Sponsored By

New Windows 11 PCs to feature dedicated Microsoft Copilot AI key

Microsoft and its PC manufacturer partners will introduce a dedicated Copilot key on some new PCs this year, which will fire up the AI platform at the touch of a button.

Andrew Wooden

January 4, 2024

3 Min Read
copilot key

2024 will be the ‘year of the AI PC’, claims Microsoft in a blog post announcing the Copilot key, a move that will mean ‘AI will be seamlessly woven into Windows from the system, to the silicon, to the hardware.’

According to a teaser video, the key looks like it will live in the bottom right hand corner of the keyboard, and will appear in new PCs announced in the coming days as the tech world ramps up to CES in Las Vegas next week.

The introduction of the Copilot key is the first significant change to the Windows PC keyboard in nearly three decades, says Microsoft, and it seems like a move to leverage its integral position in the PC space to give its AI platform a position of prominence on new devices.  

“The Copilot key joins the Windows key as a core part of the PC keyboard and when pressed, the new key will invoke the Copilot in Windows experience to make it seamless to engage Copilot in your day to day,” said Yusuf Mehdi, Executive Vice President, Consumer Chief Marketing Officer in a blog. “Nearly 30 years ago, we introduced the Windows key to the PC keyboard that enabled people all over the world to interact with Windows. We see this as another transformative moment in our journey with Windows where Copilot will be the entry point into the world of AI on the PC.

“Over the coming days leading up to and at CES, you will start to see the Copilot key on many of the new Windows 11 PCs from our ecosystem partners, with availability beginning in late February through Spring, including on upcoming Surface devices.”

We can expect a lot of excited chatter from companies large and small about the plethora of AI infused products that will no doubt be flanking the halls of the Las Vegas Convention Centre next week.

Microsoft, with its close association with OpenAI, is one of the heavyweights in the gen AI space alongside the likes of Google with its Bard platform. Thanks to its ecosystem of PC partners, the ability to stick a physical key on third party made computers which instantly boots up its offering would seem to be an almost unique lever it can pull.

2024 in general will no doubt see more conversation and competition in the burgeoning sector, as tech giants jostle for position and commentators and lawmakers scratch their heads as the potential legal ramifications that large language model platforms and the way they ‘learn’ come into focus.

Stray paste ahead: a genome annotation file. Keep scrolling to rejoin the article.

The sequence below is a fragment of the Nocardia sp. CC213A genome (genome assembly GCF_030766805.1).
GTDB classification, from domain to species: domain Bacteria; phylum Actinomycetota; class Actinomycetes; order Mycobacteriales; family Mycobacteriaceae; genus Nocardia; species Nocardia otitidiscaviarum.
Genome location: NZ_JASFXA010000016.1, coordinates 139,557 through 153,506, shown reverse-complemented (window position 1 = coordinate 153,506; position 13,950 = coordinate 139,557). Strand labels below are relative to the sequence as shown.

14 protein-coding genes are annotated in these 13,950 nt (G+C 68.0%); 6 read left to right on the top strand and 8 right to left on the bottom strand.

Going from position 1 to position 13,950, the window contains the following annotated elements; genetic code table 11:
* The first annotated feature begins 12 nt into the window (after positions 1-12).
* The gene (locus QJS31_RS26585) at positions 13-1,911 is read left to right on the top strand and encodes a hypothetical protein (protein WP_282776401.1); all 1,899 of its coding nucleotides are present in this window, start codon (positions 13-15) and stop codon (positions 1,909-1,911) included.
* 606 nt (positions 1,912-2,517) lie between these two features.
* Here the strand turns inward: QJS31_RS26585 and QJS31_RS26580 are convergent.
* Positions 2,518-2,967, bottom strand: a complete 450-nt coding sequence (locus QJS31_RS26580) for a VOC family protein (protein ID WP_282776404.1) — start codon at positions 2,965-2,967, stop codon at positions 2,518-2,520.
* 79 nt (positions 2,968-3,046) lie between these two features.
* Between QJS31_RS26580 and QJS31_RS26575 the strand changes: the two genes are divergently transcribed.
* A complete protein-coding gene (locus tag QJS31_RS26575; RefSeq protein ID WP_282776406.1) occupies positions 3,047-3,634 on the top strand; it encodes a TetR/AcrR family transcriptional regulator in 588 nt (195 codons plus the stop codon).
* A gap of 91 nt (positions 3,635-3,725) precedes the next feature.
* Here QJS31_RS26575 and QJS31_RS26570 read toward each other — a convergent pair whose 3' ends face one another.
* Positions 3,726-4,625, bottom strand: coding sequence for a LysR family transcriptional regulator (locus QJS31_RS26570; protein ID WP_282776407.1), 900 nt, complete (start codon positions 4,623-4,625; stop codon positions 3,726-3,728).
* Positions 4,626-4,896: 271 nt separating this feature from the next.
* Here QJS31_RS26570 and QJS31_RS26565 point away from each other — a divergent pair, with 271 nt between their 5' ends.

Recently, the New York Times announced it is suing OpenAI and Microsoft over claims its copyright was infringed during the training of the LLMs. Here’s some choice quotes from the filing:

Defendants’ unlawful use of The Times’s work to create artificial intelligence products that compete with it threatens The Times’s ability to provide that service. Defendants’ generative artificial intelligence (“GenAI”) tools rely on large-language models (“LLMs”) that were built by copying and using millions of The Times’s copyrighted news articles, in-depth investigations, opinion pieces, reviews, how-to guides, and more.

While Defendants engaged in widescale copying from many sources, they gave Times content particular emphasis when building their LLMs—revealing a preference that recognizes the value of those works. Through Microsoft’s Bing Chat (recently rebranded as “Copilot”) and OpenAI’s ChatGPT, Defendants seek to free-ride on The Times’s massive investment in its journalism by using it to build substitutive products without permission or payment.” 

This action seeks to hold them responsible for the billions of dollars in statutory and actual damages that they owe for the unlawful copying and use of The Times’s uniquely valuable works.    

This as well is going to be a key theme in the AI conversation going forward. Alongside this, depending on how ubiquitous the Copilot keys end up being within the PC ecosystem and how the gen AI market as a whole evolves over the years, it will be interesting to see if regulators end up having anything to say about it from a competition standpoint.   

About the Author(s)

Andrew Wooden

Andrew joins Telecoms.com on the back of an extensive career in tech journalism and content strategy.

Get the latest news straight to your inbox.
Register for the Telecoms.com newsletter here.

You May Also Like